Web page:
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“You’d miss me if I was gone,” Jennifer said playfully.

“Indeed, I would,” I replied to my lovely wife with just as bright a smile as her’s. But, I should’ve stopped right there. And yet, I didn’t. My mind kept working and I kept talking. “If I ever lost you,” I continued, “you know what I’d do first?”

“What’s that?” she asked, plopping down on the couch beside me.

“I’d buy a little TV and set it where you’re sitting right now, and every time I go to watch a movie, I’d turn it on a 24-hour news station.”

“Why?” she pried, looking somewhat bewildered.

“Because you always talk during movies,” I said. “I’d miss that a lot. I’d have that TV there to make it harder to concentrate on the movie, and every time I turn to look at it—to tell it to stop talking knowing that it won’t—I’ll think of you. I’ll probably cry through the whole movie… which will be a scary movie… because you won’t watch scary movies with me.”

“You know, you can lose me to more than death,” she spoke, inferring divorce. Her voice was steady and her face equally void of emotion. “Or I could lose you,” she concluded. “You could die in your sleep.”

Like I said, I should’ve stopped. And over the course of the next few days, I’ll be sleeping with one eye open, as the saying goes. She’s a good woman, but she’s more than capable of making whatever happens look like an accident.

“Ma’am,” the officer might say, “it looks like your husband died peacefully in his sleep.”

“Oh dear,” she’ll respond, wiping at a dry eye. “You know, I’ve been telling him for years that I thought he had sleep apnea.”

Do you think it was an accident that, if it ever departed from this world, the Tomintoul 10-year-old is one that folks would miss more than its 16-year-old sibling edition? Well, that’s at least how I feel about the whole situation. The 16-year-old was a mess, and with a tagline on the bottle referring to it as the gentle dram, I was uncertain what was meant by “gentle.” If I recall, my review of the 16-year-old mentioned tiny sharks attacking my tongue, so if by “gentle” they mean gradually being devoured by little sharks as opposed to being bitten in half by a big one, then the tagline fits. Still, they miss the truer definition of the word.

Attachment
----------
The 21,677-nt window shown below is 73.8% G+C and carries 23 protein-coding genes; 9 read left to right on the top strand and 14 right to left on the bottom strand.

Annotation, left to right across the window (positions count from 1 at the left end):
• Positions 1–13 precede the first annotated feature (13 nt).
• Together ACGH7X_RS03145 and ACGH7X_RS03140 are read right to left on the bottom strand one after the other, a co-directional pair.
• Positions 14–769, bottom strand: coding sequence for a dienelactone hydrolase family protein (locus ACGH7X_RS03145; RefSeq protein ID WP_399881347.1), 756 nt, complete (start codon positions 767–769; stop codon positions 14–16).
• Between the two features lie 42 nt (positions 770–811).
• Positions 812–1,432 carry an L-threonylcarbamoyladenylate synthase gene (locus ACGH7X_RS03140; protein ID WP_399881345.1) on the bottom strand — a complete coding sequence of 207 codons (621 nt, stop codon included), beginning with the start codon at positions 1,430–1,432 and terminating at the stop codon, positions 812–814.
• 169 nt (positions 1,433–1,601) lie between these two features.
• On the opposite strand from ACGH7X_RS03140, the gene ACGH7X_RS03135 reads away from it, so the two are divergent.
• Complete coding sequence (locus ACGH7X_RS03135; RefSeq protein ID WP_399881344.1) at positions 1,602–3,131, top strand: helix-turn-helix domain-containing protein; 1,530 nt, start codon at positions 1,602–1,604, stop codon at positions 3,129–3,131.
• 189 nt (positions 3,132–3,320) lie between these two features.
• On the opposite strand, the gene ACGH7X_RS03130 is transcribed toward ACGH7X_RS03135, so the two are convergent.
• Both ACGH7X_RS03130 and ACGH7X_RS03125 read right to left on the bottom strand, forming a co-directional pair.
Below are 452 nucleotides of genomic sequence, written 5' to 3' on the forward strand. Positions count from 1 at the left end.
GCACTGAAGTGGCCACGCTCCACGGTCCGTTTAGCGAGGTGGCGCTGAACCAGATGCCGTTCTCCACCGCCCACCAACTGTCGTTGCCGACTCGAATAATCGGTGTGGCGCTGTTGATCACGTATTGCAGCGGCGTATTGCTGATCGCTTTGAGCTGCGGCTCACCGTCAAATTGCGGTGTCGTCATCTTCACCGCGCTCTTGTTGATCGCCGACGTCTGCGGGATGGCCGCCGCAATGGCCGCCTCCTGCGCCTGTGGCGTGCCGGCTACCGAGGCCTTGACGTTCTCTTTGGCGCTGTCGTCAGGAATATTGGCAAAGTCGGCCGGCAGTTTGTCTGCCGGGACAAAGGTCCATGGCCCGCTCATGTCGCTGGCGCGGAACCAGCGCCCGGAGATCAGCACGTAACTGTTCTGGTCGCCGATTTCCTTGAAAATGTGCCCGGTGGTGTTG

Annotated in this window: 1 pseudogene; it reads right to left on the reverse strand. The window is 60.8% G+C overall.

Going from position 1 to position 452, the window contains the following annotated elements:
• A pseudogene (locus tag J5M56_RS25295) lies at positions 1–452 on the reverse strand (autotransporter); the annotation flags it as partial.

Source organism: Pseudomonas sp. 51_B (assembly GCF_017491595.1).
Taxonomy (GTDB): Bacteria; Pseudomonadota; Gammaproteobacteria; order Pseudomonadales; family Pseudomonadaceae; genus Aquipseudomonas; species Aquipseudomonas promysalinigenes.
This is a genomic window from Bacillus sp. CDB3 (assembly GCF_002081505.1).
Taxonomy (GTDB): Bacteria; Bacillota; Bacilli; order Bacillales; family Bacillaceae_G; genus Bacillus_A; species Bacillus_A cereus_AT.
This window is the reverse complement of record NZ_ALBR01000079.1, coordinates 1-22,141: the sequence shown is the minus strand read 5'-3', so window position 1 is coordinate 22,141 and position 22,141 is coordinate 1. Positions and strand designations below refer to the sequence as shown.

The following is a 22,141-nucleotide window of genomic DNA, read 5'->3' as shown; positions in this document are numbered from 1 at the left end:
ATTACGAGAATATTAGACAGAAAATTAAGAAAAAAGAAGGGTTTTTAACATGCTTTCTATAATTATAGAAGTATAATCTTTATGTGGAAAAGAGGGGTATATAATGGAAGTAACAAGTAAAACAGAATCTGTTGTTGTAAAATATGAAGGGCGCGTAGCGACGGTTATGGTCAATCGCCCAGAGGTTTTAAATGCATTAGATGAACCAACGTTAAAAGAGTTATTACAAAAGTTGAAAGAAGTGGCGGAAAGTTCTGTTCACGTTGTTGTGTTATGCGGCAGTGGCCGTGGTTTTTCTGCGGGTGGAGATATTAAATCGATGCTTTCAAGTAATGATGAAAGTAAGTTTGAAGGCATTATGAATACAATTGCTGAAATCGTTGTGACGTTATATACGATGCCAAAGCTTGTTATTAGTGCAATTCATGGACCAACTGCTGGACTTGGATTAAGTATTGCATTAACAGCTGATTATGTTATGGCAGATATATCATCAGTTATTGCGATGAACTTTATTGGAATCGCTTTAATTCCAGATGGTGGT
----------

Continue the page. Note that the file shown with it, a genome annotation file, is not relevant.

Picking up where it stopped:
The 10-year-old is indeed gentle. The nose is warm butter and medium roasted coffee with cream. I also sensed a little bit of what I thought was a lime, but I didn’t get that until I added the tiniest drop of water after having already taking a straight sniff and sip.

The palate is unquestionably a browned and buttered English muffin with a thin, crowning layer of sweet mandarin marmalade.

The finish is very close to matching the palate’s details, but it adds to a light, but otherwise lengthy wash of the butter, something slightly spicy. My guess is cinnamon.

In all, if I were to make an attempt to connect the dots in this little jaunt, I’d say Jennifer is the 10-year-old Tomintoul. If she were ever suddenly absent from this world, she’d be missed. The 16-year-old, on the other hand, would never compare, and yet would only ever serve as a reminder of what you so desperately miss in the better edition.

Now, I realize there are loopholes in my logic as it meets with the scenario on the couch—plenty that have the potential for making my current hole a little deeper and the next few nights of “eyes wide open” a little longer. Just know I love my wife more than anything in the world, and with that, I’ll stop right there.